A little competition is a healthy thing — in a marriage, and in a movie. In “Game Night,” Jason Bateman and Rachel McAdams play Max and Annie, a couple who first meet when their bar trivia teams go toe-to-toe one night. Their competitive streak continues into their marriage and their weekly game nights, where husband and wife gleefully wipe their friends off the board.
Bateman and McAdams have enormous chemistry in “Game Night,” with McAdams’ cheerful verve partnering up well with Bateman’s wry deadpan. Matching each other line for line, laugh for laugh, they seem to be in a friendly but fierce competition over which one of them is the lead in the film. That energy propels them into two of their funniest performances in a surprisingly clever comedy-thriller.
Max has a less-healthy rivalry going with his older brother Brooks (Kyle Chandler), a hotshot venture capitalist who lives the globe-trotting life that middle-class Max only dreams of. When Brooks pops into town, he immediately commandeers Max’s beloved game night, upping the ante by arranging for everyone to play an elaborate mystery role-playing game.
Actors will show up, “kidnap” Brooks, and then Max and Annie and their four friends (Billy Magnussen, Sharon Horgan, Kylie Bunbury and Lamorne Morris) will compete to solve clues and find him. The winner gets Brooks’ Corvette, which happens to be the exact car Max has lusted after all his life.
The central joke of the film is that, mid-game, Brooks actually gets kidnapped by real kidnappers. The six players initially think it’s just part of the game, sipping wine and sampling cheese as Brooks desperately tries to fight off his attackers and praising the quality of the “acting.”
Eventually, Max and Annie figure out the kidnapping is probably real and try to get Brooks back. In a comic movie tradition that goes from “Date Night,” “After Hours” to Neil Simon’s “The Out-of-Towners,” this nice suburban couple find themselves venturing out into the dark side of the city, trading bullets with bad guys, infiltrating an underground fight club, and trying to get bloodstains out of an adorable little dog’s fur. (Don’t worry, it’s not the dog’s blood.)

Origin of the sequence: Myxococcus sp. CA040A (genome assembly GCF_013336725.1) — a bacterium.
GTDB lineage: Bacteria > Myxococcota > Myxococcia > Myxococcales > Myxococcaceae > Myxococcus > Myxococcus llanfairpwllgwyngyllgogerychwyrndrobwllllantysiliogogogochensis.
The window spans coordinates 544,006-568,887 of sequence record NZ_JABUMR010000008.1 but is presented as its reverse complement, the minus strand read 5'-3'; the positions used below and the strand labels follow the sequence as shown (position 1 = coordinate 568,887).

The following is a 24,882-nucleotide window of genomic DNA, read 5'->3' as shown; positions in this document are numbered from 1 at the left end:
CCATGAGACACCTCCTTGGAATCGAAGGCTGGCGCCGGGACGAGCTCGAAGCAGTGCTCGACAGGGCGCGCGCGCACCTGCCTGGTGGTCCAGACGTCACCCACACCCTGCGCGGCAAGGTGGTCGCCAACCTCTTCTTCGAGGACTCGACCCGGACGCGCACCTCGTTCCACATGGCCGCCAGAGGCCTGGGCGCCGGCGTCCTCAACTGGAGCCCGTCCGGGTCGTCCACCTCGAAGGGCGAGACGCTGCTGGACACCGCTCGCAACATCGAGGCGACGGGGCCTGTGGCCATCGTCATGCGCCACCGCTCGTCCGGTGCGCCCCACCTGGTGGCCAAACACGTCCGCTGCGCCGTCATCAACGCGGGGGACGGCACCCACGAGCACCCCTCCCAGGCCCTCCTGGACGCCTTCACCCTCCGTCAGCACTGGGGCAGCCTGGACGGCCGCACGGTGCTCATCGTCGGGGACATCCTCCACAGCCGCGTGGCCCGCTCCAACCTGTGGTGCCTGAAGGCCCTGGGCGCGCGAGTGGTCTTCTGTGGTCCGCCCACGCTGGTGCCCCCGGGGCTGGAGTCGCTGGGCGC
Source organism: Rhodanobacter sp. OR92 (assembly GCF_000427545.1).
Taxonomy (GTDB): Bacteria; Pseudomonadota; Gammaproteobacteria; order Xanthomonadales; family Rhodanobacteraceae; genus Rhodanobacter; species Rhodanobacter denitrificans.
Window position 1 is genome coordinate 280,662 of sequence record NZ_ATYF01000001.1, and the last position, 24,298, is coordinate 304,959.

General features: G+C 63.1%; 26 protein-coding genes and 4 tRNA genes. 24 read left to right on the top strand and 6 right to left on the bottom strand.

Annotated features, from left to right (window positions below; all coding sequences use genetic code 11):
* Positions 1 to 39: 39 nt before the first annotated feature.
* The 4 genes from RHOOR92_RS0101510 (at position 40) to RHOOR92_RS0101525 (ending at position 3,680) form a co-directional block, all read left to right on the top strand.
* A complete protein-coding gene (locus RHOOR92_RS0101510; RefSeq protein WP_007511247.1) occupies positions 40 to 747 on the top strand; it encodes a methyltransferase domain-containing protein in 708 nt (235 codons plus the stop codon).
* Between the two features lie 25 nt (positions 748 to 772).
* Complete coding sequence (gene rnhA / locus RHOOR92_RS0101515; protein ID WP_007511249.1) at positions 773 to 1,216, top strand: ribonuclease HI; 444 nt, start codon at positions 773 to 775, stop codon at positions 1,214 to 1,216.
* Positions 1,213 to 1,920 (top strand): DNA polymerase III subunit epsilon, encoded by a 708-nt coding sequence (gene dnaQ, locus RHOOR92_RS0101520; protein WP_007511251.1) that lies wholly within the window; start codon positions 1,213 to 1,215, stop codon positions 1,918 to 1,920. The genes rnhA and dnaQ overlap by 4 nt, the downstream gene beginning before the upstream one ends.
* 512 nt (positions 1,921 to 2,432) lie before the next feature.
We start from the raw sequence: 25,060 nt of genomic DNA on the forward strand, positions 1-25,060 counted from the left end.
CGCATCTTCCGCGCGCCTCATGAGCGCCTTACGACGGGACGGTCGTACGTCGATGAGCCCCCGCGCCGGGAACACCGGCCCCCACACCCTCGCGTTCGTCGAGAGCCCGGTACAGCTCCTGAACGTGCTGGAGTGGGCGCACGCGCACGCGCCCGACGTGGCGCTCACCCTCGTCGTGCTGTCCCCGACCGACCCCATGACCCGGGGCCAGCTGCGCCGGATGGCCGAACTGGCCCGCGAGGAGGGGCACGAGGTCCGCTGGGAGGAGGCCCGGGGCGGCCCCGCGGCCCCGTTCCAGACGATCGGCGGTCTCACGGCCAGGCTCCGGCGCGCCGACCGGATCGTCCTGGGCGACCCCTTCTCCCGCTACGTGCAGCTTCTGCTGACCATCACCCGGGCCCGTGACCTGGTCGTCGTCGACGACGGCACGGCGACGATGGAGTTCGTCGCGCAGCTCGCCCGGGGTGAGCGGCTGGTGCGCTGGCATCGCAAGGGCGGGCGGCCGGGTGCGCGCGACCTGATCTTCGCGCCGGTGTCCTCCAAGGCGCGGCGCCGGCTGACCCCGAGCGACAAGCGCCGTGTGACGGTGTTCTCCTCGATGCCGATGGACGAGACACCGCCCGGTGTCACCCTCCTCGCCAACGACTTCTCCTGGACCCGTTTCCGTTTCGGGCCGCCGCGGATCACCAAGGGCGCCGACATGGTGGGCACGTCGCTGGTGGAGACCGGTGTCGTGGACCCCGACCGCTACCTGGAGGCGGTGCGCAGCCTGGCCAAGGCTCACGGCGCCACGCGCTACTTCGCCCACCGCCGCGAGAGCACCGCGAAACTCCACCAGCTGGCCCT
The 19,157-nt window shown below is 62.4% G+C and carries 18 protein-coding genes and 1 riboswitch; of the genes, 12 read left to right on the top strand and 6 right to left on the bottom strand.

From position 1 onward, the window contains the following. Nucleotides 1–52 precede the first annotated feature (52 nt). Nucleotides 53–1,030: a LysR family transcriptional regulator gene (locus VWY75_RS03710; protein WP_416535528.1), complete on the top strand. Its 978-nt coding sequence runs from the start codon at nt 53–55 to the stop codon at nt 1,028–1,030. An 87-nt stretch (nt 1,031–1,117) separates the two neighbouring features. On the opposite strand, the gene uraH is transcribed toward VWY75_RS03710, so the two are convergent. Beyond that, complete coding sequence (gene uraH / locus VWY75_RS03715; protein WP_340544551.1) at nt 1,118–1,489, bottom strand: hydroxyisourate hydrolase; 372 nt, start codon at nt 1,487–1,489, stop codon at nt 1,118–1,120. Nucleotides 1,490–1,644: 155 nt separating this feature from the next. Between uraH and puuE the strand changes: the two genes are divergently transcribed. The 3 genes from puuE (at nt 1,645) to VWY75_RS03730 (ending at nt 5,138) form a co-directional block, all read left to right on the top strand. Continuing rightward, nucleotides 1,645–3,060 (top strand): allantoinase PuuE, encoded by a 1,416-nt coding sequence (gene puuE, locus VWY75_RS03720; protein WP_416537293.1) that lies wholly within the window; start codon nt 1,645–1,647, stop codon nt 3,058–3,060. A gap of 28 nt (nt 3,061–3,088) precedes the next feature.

Screenwriter Mark Perez and co-directors John Francis Daley and Jonathan Goldstein (who wrote “Spider-Man: Homecoming”) bring a real snap to the material. Daley and Goldstein are able comic directors, but “Game Night” shows they have chops as action directors as well. That aforementioned fight scene makes remarkable use of physical space, and there’s a riotous scene in which the players are playing Keepaway with a Faberge egg that seems to have been shot in one fluid take. There’s also a nifty recurring visual motif where the establishing shots are filmed as if the landscape is a giant game board with little pieces moving around it.
The supporting cast is stuffed with fine comic actors, especially Horgan of Amazon’s “Catastrophe” as one of the players and Jesse Plemons as Max and Annie’s creepy next-door neighbor, excluded from game night, who manages to be both menacing and sweetly pathetic.
When many comedies settle for being a few big laughs tied together with indifferent filler, “Game Night” balances big comic set pieces with a litany of side jokes along the way. And just when I was sure the film had settled in to being a straightforward action-comedy, Perez threw in a couple of twists late in the film I didn’t see coming.
It’s like David Fincher’s “The Game” as an R-rated comedy, a film that’s playing games with its audience as much as its characters are playing games with each other. And, if you don’t mind being messed with a little, that can be a lot of fun.